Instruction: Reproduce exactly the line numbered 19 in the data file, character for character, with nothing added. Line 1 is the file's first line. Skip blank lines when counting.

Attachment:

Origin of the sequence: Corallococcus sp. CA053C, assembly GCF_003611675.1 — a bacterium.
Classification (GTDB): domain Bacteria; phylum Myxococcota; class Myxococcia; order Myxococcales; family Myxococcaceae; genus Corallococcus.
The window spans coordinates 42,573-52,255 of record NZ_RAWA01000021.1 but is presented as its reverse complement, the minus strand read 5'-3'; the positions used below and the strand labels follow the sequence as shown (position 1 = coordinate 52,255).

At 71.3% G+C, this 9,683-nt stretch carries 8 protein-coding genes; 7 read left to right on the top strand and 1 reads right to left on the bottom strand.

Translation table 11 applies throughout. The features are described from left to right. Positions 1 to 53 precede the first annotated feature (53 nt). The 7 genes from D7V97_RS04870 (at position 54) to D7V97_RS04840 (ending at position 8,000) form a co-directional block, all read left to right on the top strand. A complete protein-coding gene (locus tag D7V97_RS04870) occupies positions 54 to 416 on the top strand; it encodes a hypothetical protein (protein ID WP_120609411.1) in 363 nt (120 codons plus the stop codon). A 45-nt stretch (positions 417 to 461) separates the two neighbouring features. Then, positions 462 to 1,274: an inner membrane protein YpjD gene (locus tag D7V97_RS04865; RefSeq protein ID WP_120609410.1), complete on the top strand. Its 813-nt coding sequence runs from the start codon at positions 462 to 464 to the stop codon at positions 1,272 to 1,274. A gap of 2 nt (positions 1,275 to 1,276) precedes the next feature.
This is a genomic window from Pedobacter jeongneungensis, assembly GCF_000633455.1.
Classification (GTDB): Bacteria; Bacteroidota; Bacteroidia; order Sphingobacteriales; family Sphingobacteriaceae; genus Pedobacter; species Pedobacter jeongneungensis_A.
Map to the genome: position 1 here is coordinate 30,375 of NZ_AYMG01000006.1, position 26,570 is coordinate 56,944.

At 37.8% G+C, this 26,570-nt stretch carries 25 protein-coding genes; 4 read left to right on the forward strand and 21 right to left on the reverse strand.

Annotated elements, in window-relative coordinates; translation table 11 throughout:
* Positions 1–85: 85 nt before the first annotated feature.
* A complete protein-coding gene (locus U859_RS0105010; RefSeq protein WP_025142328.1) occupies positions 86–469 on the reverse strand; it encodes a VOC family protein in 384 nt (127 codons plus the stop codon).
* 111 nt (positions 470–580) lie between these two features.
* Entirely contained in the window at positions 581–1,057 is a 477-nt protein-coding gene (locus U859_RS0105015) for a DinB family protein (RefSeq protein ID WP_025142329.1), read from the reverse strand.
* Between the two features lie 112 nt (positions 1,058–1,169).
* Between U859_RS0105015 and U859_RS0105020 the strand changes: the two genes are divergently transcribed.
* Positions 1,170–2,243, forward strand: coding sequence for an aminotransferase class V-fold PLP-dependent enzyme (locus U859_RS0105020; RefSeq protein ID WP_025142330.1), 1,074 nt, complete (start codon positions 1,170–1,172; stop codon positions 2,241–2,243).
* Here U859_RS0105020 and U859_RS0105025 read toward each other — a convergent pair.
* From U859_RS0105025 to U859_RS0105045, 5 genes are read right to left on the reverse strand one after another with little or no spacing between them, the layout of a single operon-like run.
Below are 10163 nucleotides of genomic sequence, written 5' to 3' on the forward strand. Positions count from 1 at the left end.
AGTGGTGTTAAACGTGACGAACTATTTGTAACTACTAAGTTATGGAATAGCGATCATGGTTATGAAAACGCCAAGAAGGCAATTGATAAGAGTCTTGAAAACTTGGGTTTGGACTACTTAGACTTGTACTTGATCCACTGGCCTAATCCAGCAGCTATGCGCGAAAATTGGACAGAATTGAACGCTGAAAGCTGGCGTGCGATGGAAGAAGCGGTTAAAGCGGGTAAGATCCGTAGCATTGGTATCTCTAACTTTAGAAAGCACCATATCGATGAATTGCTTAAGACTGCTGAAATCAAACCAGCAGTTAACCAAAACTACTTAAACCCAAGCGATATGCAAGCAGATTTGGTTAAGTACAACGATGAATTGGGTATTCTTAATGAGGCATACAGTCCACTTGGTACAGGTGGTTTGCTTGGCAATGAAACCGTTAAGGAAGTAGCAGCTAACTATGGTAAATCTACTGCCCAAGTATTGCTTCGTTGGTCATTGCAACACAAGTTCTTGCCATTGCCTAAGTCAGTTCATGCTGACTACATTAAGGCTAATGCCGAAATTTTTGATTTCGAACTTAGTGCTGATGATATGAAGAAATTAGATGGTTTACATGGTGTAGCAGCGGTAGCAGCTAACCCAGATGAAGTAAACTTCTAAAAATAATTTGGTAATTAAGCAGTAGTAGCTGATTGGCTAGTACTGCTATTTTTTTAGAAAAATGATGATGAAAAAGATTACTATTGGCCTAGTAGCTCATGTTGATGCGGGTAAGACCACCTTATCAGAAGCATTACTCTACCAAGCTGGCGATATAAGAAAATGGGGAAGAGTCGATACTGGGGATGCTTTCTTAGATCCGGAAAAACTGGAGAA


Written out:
* From U859_RS0105025 to U859_RS0105045, 5 genes are read right to left on the reverse strand one after another with little or no spacing between them, the layout of a single operon-like run.